Perhaps in lieu of your now-deleted “Career Objective?” This should be a six-sentence (or bullet pointed) section that concisely presents the crème of the crop of your achievements, major skills, and important experiences. By doing this, you’re both appeasing any applicant tracking systems with keywords and giving the hiring manager the juicy, important bits right at the top.
You don’t have to have a ton of design knowledge to make a header that looks sleek and catches a recruiter’s eye. (Hint: Use this same header on your resume and cover letter to make your “personal brand” look really put together.)
Need to fill up more space on your resume, or feel like you’re light on the experience? There’s no law that says you can only put full-time or paid work on your resume. So, if you’ve participated in a major volunteer role, worked part-time, freelanced, or blogged? Add a couple of these things as their own “jobs” within your career chronology.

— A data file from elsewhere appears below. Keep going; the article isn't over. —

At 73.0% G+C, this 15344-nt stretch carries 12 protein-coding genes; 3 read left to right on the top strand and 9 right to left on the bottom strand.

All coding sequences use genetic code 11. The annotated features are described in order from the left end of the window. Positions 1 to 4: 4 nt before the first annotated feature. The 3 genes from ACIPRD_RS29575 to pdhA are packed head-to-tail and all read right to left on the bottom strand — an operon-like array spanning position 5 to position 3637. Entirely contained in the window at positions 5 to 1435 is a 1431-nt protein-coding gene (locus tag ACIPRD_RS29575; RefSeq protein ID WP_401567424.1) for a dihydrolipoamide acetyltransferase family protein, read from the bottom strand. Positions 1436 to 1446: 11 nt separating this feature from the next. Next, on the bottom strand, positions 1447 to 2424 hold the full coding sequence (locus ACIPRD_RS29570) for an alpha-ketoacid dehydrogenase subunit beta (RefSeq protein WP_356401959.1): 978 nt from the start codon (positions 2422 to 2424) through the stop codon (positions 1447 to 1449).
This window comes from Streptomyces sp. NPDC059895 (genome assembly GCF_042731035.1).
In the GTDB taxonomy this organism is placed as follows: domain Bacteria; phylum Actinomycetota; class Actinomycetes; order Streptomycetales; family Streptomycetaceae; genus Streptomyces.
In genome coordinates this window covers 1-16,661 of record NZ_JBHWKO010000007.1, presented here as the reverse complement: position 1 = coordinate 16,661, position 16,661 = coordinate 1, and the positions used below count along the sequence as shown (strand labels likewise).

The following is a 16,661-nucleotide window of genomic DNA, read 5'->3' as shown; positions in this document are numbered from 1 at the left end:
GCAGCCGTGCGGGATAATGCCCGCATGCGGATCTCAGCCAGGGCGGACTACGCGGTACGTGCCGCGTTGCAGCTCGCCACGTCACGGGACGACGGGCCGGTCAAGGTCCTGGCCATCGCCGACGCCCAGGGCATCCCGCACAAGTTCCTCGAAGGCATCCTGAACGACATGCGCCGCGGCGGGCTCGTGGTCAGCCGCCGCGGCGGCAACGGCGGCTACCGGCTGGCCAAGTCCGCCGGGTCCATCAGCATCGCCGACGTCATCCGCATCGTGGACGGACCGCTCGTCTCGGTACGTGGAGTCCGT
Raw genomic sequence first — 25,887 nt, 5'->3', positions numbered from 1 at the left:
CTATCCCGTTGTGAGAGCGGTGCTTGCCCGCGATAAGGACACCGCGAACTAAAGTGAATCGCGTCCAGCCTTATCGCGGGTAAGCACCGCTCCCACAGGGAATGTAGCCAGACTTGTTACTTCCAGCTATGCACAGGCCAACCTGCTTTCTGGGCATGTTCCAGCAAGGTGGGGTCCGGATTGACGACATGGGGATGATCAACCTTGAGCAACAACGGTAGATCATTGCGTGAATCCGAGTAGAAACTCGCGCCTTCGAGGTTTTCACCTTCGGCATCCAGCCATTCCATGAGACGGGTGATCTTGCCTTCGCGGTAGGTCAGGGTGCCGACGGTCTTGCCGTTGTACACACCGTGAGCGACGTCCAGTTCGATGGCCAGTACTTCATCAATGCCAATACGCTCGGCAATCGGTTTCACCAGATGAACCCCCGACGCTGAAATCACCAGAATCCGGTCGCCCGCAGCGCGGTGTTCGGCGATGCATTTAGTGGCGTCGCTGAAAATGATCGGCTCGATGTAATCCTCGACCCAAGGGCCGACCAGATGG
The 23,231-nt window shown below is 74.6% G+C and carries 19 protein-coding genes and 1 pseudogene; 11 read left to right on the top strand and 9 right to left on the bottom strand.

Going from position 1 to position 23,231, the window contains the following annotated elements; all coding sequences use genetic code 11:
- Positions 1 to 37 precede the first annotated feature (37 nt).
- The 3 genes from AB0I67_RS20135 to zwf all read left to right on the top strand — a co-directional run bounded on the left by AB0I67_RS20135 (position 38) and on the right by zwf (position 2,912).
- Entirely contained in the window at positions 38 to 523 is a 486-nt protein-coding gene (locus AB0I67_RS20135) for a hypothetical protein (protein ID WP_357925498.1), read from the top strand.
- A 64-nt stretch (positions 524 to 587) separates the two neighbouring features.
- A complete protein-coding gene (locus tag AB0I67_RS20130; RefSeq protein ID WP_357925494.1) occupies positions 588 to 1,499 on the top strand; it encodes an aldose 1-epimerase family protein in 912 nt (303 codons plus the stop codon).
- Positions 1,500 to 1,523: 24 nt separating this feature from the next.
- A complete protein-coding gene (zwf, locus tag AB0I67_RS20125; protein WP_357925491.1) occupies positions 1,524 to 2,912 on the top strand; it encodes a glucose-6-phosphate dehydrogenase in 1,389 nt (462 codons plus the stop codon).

If you need more space on your resume, check and see if any of your formatting decisions are taking up unnecessary space. Does your header take up too much at the top? Do you have any extra line breaks that you don’t really need? Tinker around with the formatting and see how much space you can open up (without your resume looking crowded or messy).
Look at each bullet point and make sure it’s understandable to the average person. Remember that the first person who sees your resume might be a recruiter, an assistant, or even a high-level executive—and you want to be sure that it is readable, relevant, and interesting to all of them.
Download this free resume template so you’ll look extra polished.
Make sure all of the experience on your resume is updated. Add any awards you’ve received, new skills you’ve taken on, articles you’ve published, or anything else awesome you’ve done.
Hop over to your LinkedIn profile, and make any updates you’ve just made to your resume to your summary and experience sections there.
Email three of your friends or professional contacts asking (nicely!) for a peek at their resumes. You might be able to get some inspiration for your own (or even help them out).